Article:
Le Volte is Bolgheri-based Ornellaia’s red blend, featuring a mix of two-thirds Merlot and 20 per cent Sangiovese, while the remaining 12-14 per cent is Cabernet Sauvignon. The attack is typically generous, with a darker Bolgheri-style blackberry, blackcurrant mixed with a strong savoury, dried herb character and touch of Balsamico. It’s just a baby, but it will blossom over the next five to seven years. The grapes are fermented separately in small steel tanks before spending ten months partly in used Ornellaia barriques and cement tanks. There is no stone left unturned. Drink or hold through a decade and beyond. Good value.


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Halibut steaks with Sichuan peppercorns and chili bean paste created by Deseree Lo, Chef at Fresh Ideas Start Here.
Halibut steaks with Sichuan peppercorns and chili bean paste created by Deseree Lo, Chef at Fresh Ideas Start Here. Jenice Yu

Recipe match: Halibut steaks with Sichuan peppercorns and chili bean paste

Created by Chef Deseree Lo of Fresh Ideas Start Here, this dish sees sustainable halibut seasoned with Sichuan peppercorns, chili bean paste and dried chilies to create a “rich flavour, strong aroma and tongue-numbing heat.” Lo says this recipe for “water-boiled fish,” which hails from Chongqing in Sichuan province, can also be used for ling cod and rockfish.

Recipe: Halibut steaks with Sichuan peppercorns and chili bean paste

2 x 150 g (5.2 oz) Halibut steaks

1/4 tsp (1 mL) salt

1/4 tsp (1 mL) ground white pepper

1 tbsp (15 mL) Chinese cooking rice wine or Shaoxing wine

1 egg white

1/2 tsp cornstarch

2 cups (500 mL) bean sprouts

1/4 cup (60 mL) canola or grapeseed oil

2 slices ginger, chopped

6 cloves garlic, chopped

1/2 cup (125 mL) chili bean paste

1 1/2 tbsp

25g (22.5 mL) chili oil

2 cups (500 mL) F.I.S.H. Halibut stock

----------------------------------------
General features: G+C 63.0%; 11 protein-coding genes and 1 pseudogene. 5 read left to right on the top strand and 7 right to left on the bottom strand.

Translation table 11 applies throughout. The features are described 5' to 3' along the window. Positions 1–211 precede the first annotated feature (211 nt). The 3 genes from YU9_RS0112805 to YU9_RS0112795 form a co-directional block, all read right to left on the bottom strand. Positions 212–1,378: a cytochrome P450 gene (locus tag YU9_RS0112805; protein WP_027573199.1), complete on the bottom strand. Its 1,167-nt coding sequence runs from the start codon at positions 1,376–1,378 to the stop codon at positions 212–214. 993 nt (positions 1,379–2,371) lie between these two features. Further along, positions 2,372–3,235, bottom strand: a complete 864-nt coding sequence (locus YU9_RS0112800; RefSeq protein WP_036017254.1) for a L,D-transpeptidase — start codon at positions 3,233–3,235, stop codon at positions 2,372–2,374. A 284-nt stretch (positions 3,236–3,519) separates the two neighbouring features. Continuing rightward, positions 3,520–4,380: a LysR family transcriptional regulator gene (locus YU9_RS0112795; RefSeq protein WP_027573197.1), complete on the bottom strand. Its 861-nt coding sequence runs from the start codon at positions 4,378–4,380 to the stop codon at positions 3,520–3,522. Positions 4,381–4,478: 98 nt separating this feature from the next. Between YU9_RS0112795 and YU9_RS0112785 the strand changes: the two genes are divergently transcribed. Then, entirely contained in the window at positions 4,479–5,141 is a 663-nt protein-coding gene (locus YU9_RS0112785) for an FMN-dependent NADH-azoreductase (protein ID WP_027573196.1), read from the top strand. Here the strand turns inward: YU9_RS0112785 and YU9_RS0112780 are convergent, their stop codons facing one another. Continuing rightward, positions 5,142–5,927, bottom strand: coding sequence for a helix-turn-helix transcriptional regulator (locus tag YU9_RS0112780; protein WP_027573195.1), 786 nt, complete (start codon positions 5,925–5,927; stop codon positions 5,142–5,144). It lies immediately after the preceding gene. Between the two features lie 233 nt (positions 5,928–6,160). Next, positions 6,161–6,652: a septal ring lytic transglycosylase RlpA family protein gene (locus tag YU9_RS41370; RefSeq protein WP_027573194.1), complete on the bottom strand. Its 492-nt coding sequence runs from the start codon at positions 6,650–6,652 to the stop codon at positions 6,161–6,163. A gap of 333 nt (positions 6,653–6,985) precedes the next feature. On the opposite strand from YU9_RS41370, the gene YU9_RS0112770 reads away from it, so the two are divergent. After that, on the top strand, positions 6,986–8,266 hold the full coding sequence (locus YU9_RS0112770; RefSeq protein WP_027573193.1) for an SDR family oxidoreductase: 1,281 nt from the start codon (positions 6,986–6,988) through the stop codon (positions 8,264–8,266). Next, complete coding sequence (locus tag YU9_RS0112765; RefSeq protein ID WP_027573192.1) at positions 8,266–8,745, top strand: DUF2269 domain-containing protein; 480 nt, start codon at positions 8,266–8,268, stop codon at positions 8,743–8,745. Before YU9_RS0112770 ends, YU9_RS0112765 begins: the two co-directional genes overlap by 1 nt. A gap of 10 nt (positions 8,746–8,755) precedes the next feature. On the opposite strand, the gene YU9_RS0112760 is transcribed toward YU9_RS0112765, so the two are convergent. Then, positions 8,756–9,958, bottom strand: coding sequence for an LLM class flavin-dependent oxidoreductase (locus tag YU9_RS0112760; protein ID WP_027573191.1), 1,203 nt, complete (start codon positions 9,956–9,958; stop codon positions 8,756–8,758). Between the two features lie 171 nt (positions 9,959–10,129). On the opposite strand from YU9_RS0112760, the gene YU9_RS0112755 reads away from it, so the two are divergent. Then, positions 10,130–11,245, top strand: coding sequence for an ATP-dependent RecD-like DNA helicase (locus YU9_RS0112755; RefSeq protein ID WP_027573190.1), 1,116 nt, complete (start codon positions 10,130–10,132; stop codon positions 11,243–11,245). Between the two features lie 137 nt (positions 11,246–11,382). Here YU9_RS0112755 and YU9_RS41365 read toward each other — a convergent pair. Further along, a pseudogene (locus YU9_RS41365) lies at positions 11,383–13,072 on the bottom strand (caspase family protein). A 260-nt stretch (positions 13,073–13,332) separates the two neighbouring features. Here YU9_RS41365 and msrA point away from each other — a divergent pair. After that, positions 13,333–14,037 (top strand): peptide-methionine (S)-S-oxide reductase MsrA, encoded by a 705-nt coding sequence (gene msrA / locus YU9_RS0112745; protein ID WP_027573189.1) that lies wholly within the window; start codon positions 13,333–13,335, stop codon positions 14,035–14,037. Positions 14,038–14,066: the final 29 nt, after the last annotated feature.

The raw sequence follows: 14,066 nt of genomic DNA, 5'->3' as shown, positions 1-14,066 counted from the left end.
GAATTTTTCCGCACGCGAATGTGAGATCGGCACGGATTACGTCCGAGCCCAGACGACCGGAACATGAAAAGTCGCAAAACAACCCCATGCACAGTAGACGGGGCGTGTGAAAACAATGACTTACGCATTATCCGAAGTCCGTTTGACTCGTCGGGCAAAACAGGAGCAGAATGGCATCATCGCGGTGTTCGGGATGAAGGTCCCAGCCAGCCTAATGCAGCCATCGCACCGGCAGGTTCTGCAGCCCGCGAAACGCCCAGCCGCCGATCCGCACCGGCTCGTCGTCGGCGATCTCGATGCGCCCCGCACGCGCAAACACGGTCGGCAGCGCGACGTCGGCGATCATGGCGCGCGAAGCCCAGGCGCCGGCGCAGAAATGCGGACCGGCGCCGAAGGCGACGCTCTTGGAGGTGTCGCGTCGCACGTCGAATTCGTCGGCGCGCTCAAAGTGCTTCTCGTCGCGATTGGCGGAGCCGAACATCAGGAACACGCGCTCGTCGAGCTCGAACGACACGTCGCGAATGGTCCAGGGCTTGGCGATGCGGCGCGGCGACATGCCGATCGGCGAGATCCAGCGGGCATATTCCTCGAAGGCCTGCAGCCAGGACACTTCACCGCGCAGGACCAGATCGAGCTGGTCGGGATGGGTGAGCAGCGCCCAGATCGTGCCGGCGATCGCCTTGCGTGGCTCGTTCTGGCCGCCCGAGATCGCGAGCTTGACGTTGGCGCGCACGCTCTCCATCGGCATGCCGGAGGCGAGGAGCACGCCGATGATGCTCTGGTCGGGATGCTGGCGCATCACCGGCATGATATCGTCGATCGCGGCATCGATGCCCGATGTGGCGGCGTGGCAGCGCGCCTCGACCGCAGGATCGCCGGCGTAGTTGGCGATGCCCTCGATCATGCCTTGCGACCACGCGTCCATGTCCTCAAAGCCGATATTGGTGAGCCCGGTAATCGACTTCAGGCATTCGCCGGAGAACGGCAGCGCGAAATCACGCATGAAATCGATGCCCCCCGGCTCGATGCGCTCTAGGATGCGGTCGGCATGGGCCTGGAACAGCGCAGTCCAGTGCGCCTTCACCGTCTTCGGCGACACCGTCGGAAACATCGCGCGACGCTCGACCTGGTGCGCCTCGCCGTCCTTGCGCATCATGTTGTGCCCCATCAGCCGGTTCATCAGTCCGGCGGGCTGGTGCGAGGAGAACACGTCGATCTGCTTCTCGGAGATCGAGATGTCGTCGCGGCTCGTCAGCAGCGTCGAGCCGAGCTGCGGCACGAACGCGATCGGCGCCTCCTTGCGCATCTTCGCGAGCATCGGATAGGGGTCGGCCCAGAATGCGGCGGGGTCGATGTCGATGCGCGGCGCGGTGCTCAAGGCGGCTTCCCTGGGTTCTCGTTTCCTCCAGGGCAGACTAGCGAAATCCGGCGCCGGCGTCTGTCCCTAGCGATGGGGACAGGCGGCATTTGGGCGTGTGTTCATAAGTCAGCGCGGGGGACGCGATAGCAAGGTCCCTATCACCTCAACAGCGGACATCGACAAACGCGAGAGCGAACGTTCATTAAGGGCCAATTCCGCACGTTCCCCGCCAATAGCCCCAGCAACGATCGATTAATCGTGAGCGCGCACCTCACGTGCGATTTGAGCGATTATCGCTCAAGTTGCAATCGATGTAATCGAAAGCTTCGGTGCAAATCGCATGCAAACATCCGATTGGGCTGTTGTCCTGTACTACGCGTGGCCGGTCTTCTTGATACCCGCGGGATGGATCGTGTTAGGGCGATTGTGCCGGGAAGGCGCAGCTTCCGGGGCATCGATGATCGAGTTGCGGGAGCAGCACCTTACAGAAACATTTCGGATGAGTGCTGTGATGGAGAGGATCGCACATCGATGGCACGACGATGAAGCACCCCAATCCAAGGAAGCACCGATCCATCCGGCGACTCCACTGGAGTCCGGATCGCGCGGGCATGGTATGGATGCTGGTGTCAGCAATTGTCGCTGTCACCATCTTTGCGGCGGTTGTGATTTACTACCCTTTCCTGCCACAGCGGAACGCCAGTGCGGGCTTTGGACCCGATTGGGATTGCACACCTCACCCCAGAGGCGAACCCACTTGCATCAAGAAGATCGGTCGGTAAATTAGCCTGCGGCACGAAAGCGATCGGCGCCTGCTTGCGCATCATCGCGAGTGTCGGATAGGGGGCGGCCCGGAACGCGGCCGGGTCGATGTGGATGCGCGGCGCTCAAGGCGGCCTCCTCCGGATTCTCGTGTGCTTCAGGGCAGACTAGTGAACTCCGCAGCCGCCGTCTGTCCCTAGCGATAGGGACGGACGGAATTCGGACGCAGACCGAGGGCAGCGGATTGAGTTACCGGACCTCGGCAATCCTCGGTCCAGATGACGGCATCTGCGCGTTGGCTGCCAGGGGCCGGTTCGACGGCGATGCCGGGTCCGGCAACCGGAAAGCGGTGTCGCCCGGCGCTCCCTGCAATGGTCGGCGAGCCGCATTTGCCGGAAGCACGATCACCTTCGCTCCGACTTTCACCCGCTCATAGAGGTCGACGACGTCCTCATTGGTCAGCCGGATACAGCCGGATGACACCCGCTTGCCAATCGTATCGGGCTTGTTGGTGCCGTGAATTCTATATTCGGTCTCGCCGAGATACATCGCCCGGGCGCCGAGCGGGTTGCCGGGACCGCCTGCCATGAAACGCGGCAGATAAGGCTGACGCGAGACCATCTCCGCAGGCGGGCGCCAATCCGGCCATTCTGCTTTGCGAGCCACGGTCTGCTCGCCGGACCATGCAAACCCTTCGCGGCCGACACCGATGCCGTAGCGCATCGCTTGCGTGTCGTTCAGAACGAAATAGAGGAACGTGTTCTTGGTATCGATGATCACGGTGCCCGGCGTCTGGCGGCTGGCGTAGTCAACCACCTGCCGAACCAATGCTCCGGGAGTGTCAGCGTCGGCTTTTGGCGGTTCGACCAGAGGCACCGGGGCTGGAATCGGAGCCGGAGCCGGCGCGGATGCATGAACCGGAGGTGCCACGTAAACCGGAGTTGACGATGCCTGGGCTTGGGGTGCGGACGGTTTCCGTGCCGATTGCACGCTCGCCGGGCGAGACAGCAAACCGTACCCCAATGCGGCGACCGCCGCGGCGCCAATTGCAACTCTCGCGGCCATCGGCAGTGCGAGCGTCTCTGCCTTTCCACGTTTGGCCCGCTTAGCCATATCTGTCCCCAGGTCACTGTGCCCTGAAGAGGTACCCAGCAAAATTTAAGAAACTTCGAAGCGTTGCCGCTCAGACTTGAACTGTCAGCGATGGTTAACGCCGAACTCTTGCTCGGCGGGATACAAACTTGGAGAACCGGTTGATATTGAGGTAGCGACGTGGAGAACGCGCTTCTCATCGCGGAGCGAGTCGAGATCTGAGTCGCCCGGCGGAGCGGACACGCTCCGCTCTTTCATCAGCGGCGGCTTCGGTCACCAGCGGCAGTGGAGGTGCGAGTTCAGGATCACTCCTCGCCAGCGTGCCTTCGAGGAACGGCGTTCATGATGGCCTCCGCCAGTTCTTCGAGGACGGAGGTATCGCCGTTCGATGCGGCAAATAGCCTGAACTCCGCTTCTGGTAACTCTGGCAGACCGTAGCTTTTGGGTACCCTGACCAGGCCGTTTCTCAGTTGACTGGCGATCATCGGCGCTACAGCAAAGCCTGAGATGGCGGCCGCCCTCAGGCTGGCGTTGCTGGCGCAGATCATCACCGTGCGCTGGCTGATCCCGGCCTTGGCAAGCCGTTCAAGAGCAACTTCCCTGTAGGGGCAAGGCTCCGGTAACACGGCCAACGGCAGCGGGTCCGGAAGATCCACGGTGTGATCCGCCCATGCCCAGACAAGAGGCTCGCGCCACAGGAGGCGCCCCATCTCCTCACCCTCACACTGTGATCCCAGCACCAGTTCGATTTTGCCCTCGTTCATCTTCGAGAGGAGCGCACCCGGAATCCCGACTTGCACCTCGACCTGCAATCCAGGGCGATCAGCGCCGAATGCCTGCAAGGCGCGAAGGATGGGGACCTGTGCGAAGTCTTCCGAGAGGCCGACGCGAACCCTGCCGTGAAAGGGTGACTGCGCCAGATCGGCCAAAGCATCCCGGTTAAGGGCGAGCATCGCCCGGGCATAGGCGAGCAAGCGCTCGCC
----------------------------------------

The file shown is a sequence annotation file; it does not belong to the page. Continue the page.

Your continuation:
Sugar and salt to taste

1 tbsp (15 mL) Sichuan peppercorns, crushed

2 tbsp (30 mL) dried chilies, cut into halves or third if whole

1/2 cup (125 mL) chopped green onions

1/2 cup (125 mL) cilantro leaves

Clean, rinse and towel dry the halibut steaks.

In a shallow bowl or dish, mix together salt, white pepper, cooking wine, egg white and cornstarch until fully incorporated. Coat the steaks evenly and marinate for at least an hour in the refrigerator.

Blanch the bean sprouts in boiling water, drain and set aside.

Add 50 g of the oil to a wok or deep-frying pan over medium high heat until hot and then add the ginger, garlic, spicy bean paste and the chili oil. Sauté for about two minutes, add the stock and bring to a boil. Season with sugar (about 1 tbsp) and pinch of salt.


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Add the halibut steaks and cook for about 3-4 minutes. Do not overcook or the fish will be tough. Turn the heat off.

In a separate small pot, heat up the remaining of the oil. It should be hot but not smoking.

Place the halibut steaks on top of the cooked bean sprouts in a serving plate or bowl and pour in the soup. Sprinkle the dried chilies and Sichuan peppercorns and drizzle the hot oil over to “fry” and release the aromas. Garnish with the green onions and cilantro. Enjoy with rice (optional).

Serves 2. 

Recipe match

Halibut steaks can be a blank canvas for wine, but Sichuan peppercorns and chili bean paste suggest a Riesling might best suit the heat that makes the dish so delicious.

Selbach-Oster Zeltinger Himmelreich Riesling Kabinett Halbtrocken 2017, Mosel, Germany $36.99

The attack is intense, offering juicy, citrus, peach lined with savoury tarragon notes and 17 g/l residual sugar that disappears into the wine’s acidity and the dish’s spicy elements.

Summerhill Pyramid Winery Alive Organic White 2019, Okanagan Valley, British Columbia $20

A juicy organic blend of Gewurtzraminer, Riesling, Muscat, Chardonnay and Ehrenfelser grapes is the recipe to take on the spice in this spicy halibut dish.